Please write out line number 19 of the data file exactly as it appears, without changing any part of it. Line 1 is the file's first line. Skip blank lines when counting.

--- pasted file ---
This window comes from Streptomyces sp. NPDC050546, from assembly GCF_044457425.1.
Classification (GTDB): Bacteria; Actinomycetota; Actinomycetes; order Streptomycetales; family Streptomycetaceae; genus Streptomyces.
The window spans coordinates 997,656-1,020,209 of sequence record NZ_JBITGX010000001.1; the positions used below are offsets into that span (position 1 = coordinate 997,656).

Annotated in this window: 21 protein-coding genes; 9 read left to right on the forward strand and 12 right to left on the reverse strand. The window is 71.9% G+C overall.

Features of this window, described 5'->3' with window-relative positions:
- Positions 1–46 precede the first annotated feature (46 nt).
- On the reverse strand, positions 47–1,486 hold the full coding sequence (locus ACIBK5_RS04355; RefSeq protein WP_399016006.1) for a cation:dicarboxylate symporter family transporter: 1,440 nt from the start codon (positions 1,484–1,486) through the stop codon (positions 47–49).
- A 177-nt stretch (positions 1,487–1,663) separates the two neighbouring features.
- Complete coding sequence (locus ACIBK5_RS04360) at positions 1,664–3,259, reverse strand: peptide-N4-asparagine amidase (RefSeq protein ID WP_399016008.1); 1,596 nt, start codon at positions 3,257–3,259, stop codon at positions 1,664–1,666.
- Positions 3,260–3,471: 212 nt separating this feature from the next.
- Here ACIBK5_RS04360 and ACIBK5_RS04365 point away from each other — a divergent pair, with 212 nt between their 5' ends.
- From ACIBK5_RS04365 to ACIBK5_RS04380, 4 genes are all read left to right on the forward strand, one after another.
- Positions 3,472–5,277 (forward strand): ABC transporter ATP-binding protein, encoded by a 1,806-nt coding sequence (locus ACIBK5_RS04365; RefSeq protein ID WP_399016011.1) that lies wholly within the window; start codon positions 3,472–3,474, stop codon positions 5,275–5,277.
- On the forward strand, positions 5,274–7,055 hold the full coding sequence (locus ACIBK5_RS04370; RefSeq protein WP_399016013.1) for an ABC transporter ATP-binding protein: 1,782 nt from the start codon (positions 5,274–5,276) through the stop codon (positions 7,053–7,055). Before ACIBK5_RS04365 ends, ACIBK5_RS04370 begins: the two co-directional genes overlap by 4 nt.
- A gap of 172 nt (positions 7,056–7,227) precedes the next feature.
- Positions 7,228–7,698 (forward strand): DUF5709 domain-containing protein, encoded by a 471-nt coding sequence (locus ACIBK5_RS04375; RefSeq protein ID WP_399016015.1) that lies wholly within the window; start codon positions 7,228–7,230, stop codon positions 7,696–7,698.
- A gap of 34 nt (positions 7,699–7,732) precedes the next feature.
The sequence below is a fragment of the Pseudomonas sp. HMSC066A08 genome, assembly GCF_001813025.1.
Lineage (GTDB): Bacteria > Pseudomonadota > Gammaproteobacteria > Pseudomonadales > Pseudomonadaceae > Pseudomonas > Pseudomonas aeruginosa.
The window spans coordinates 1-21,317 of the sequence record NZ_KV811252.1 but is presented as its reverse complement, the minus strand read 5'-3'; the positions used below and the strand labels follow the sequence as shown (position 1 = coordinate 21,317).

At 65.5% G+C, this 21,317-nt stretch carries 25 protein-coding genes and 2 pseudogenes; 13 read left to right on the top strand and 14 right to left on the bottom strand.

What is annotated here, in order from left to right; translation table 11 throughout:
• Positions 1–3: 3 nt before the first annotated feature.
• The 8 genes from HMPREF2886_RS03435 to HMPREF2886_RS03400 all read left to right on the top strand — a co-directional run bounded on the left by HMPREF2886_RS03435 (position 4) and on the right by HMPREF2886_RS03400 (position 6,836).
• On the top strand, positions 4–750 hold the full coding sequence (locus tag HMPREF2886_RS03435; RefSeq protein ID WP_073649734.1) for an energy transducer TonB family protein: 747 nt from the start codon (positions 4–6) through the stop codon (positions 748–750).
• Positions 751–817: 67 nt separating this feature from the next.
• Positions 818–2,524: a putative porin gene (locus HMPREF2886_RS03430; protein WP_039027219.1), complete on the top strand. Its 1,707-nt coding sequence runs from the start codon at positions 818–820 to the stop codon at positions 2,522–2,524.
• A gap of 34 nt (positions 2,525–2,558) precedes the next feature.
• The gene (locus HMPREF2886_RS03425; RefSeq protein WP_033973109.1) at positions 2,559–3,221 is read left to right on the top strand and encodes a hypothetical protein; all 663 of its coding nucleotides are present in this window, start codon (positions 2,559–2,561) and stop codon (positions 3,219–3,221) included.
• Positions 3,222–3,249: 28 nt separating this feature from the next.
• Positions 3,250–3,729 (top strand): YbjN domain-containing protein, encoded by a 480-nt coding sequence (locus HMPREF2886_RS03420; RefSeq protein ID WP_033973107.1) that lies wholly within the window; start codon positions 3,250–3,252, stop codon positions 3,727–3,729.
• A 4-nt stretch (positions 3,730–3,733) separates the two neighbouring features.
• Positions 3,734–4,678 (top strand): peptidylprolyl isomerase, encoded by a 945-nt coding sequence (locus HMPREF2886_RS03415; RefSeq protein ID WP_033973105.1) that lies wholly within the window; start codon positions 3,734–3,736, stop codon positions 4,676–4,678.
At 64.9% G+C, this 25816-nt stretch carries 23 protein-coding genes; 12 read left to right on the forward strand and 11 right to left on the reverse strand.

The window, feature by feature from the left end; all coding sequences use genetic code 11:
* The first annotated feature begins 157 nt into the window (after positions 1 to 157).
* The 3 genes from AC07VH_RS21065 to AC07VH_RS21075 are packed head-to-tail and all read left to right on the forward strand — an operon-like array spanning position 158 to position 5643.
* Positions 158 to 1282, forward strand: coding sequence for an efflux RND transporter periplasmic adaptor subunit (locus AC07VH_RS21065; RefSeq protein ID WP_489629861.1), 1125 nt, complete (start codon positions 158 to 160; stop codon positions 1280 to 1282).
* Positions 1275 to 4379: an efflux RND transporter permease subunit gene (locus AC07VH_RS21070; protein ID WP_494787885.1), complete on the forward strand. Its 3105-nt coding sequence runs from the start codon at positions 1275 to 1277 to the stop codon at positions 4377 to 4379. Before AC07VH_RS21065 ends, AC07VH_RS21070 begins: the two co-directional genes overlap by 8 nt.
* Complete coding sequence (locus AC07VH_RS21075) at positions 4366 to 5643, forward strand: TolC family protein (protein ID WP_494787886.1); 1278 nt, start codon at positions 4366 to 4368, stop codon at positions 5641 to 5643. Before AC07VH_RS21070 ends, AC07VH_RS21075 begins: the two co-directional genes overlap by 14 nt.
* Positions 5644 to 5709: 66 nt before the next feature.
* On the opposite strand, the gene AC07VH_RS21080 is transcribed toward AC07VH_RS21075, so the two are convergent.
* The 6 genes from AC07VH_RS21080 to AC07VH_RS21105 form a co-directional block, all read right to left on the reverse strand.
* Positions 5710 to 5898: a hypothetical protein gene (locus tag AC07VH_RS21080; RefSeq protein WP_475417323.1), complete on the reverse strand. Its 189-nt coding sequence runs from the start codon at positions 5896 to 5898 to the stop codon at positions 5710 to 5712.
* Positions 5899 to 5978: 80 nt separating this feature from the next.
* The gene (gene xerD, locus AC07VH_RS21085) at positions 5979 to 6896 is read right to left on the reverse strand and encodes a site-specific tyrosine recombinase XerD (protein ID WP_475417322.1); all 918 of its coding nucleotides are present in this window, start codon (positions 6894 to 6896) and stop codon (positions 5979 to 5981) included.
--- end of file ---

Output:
Lineage (GTDB): Bacteria > Pseudomonadota > Gammaproteobacteria > Pseudomonadales > Pseudomonadaceae > Pseudomonas > Pseudomonas aeruginosa.